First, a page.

The Killing Room (Sandro Cellini, Book 5) by Christobel Kent

By Christobel Kent

While deepest investigator Sandro Cellini is invited to wait a glamorous release get together for a luxurious place of abode overlooking the glittering expanse of Florence, he has no inspiration what he's jogging into. at the back of the traditional and plush facade of Palazzo San Giorgio, there lies a chain of poor secrets and techniques; an outdated torture chamber, hidden for hundreds of years within the bowels of the construction, and a way more fresh malevolence. the previous head of safeguard for this elite improvement has simply died less than suspicious conditions and Sandro reveals himself—quite literally—stepping into useless man's footwear. He quickly discovers that different unsavory incidents have tainted the distinguished commencing. while one of many citizens is located murdered in her room, occasions start to spiral uncontrolled. Sandro needs to paintings to untangle the complicated net of relationships that exists among citizens and employees to unmask a perilous killer, during this outstanding new Florentine secret via Christobel Kent.

The new crime novel within the acclaimed Detective Sandro Cellini secret sequence, which reveals Cellini investigating once more "the savage passions and politics that lie underneath" Florentine society.
The Guardian

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For example, in 440 the White Huns had destroyed the Kushans and proceeded to terrorise eastern Parthia, their attacks culminating in the death of King Peroz in 484. Furthermore, they too were prone to civil wars, even after Varham V neutralised much of the internal strife by conceding many of his royal prerogatives in 421. Around the year 484, shortly before the reign of Justinian, there was a civil war between Peroz’s sons, Kavad and Zamasp. With this in mind, it is easy to come to the conclusion that what Roman emperors desired from Persia was a relatively-strong buffer state that was easy to negotiate with, protecting Rome from barbarians further east.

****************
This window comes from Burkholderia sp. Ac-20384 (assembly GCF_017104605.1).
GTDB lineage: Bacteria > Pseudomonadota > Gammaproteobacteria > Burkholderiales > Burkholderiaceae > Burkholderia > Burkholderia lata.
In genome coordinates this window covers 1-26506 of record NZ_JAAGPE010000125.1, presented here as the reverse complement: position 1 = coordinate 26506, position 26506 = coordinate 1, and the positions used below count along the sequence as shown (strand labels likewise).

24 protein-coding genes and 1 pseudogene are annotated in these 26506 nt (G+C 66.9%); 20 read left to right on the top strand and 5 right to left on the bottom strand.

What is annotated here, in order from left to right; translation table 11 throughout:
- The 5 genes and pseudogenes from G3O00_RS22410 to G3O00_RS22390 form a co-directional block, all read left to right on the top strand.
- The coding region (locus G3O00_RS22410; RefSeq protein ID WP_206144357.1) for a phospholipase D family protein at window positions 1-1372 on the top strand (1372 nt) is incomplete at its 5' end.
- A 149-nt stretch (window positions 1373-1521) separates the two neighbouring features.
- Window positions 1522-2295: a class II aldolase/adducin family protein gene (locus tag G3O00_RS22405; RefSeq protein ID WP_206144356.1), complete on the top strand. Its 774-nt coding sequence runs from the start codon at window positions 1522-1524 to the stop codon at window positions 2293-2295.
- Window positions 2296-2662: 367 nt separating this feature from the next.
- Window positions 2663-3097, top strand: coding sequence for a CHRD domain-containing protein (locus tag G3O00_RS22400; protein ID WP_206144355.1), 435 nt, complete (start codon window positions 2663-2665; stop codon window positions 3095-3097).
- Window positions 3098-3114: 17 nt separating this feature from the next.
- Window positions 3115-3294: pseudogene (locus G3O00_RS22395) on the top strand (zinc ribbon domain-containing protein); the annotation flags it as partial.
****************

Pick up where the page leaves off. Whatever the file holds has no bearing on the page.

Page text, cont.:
The new, changed Roman Army was at war with three different enemies: the exotic army of the Persians, which sometimes included elephants; the army of the Goths, which relied more on cavalry; and the totally mounted ‘knight’ army of the Vandals (a precursor of the later, medieval knights). Recent research has improved our knowledge of the organisation of these armies and this allows a new emphasis and analysis to be made of the military campaigns of Belisarius. In order to keep the length of the book within reasonable limits two compromises have had to be made.

It would appear that as time and his work progressed he slowly lost faith in Belisarius, which is why his portrayal of his hero slowly declines from adulation to scepticism. However, despite some inaccuracies, his work does stand up to modern criticism and is, on the whole, reliable despite the bias. Another book that Procopius wrote is De Aedificus, a panegyric praising Justinian for his empire-wide building programme. This can be seen as a belated attempt to gain the emperor’s favour. Justinian is unlikely to have been impressed at his portrayal in the Wars, where he is given a lower profile than Belisarius and is sometimes criticised in the book, for example due to a perceived lack of support for the great general.

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